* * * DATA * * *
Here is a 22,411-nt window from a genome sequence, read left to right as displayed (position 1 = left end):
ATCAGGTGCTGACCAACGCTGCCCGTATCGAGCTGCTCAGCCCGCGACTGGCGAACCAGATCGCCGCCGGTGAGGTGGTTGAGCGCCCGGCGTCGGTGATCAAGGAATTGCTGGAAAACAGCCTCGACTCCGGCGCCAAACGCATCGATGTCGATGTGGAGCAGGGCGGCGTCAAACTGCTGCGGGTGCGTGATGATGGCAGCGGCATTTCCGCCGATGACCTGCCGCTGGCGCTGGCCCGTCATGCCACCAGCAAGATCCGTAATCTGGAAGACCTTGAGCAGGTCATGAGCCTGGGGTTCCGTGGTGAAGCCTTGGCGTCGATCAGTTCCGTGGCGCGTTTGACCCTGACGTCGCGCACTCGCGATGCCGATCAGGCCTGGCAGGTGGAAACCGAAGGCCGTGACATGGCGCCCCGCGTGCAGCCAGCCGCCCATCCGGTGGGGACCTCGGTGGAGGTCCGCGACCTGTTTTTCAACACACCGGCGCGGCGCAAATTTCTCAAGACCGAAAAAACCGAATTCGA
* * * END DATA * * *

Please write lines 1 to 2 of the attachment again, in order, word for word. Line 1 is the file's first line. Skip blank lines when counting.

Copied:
Here is a 22,411-nt window from a genome sequence, read left to right as displayed (position 1 = left end):
ATCAGGTGCTGACCAACGCTGCCCGTATCGAGCTGCTCAGCCCGCGACTGGCGAACCAGATCGCCGCCGGTGAGGTGGTTGAGCGCCCGGCGTCGGTGATCAAGGAATTGCTGGAAAACAGCCTCGACTCCGGCGCCAAACGCATCGATGTCGATGTGGAGCAGGGCGGCGTCAAACTGCTGCGGGTGCGTGATGATGGCAGCGGCATTTCCGCCGATGACCTGCCGCTGGCGCTGGCCCGTCATGCCACCAGCAAGATCCGTAATCTGGAAGACCTTGAGCAGGTCATGAGCCTGGGGTTCCGTGGTGAAGCCTTGGCGTCGATCAGTTCCGTGGCGCGTTTGACCCTGACGTCGCGCACTCGCGATGCCGATCAGGCCTGGCAGGTGGAAACCGAAGGCCGTGACATGGCGCCCCGCGTGCAGCCAGCCGCCCATCCGGTGGGGACCTCGGTGGAGGTCCGCGACCTGTTTTTCAACACACCGGCGCGGCGCAAATTTCTCAAGACCGAAAAAACCGAATTCGA